“Know Your Rights” event educates and empowers students to self-advocate

Students heard from an ACLU expert on how to interact with police safely and legally, whether at a party or at a traffic stop

Rachel Hicks

Students’ college years may be the first time many of them get into potential legal trouble, whether it be for underage intoxication, possession of illegal substances or traffic violations.

That’s why students gathered in Stackhouse Theater on Oct. 23 for a “Know Your Rights” lecture led by a local public policy associate.

Charlie Schmidt of Richmond works for the American Civil Liberties Union (ACLU) of Virginia and has more than 20 years of experience in lobbying, advocating and organizing communities. His visit was co-sponsored by W&L Career and Professional Development and the Delta and Pi Beta Phi sororities.

Schmidt offered many legal reminders and pieces of advice to students who find themselves interacting with police, which are summarized below.

  • “Unfortunately, courts have deemed that state officials don’t have to tell you your rights,” Schmidt said. “They don’t even have to tell you the truth a lot of times.”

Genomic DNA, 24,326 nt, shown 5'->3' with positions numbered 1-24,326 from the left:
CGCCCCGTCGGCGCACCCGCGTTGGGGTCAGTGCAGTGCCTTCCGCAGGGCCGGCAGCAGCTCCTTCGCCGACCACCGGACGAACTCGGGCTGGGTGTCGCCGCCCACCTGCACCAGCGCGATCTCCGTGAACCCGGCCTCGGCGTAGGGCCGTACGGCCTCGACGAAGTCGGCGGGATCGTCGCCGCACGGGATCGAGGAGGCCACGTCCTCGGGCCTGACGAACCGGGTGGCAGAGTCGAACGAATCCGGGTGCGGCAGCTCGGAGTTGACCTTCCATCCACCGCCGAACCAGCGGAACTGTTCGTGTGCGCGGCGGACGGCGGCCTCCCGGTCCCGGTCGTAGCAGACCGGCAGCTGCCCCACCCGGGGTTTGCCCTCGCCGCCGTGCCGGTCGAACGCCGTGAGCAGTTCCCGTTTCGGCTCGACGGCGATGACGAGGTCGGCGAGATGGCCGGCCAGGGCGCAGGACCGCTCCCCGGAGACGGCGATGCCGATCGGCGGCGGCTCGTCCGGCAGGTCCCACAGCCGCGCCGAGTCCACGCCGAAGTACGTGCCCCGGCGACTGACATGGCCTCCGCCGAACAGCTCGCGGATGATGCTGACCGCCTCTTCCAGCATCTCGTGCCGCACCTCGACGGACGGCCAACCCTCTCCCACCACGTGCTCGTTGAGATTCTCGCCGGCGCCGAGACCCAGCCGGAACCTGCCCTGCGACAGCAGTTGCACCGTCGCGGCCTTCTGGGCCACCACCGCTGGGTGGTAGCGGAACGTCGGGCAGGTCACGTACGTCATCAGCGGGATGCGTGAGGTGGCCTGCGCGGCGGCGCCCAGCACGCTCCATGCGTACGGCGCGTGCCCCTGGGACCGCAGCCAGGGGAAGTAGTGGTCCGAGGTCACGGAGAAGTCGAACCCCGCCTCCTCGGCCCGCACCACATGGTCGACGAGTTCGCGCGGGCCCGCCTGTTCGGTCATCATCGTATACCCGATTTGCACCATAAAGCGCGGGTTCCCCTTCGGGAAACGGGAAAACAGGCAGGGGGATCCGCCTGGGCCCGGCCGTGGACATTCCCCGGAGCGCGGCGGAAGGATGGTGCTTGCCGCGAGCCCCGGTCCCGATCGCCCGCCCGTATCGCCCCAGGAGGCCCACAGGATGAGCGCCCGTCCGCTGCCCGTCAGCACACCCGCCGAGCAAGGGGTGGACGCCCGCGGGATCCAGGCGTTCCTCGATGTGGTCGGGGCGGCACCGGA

• Remember to ask police, “Am I free to go, or am I being detained?”
  • Police don’t need permission to approach you and start a conversation. Sometimes, the less you say, the better.
  • In conversations, police look to establish probable cause. Your inclination may be to answer some questions and then go. Don’t talk. The longer police talk to someone, the more information they gather toward probable cause.
  • You don’t have to take a breathalyzer if police ask you to do so. Police could still have probable cause to write you a ticket, but you don’t have to consent to breathalyzers or searches.
  • Remain calm if police yell or seem to escalate situations. It’s not illegal to film interactions with police. Police need a warrant to open or take anything from your phone.
  • If you are pulled over by a police officer while driving, you must present your driver’s license and registration, but you are never obligated to answer questions.
  • Keep in mind that your protections and your privacy are lowered when in a vehicle. Be mindful of who you’re driving with and what is physically inside the vehicle. For example, if alcohol is present and you are under 21, the alcohol is still considered your responsibility even if it does not belong to you. The same rule applies to places of residence.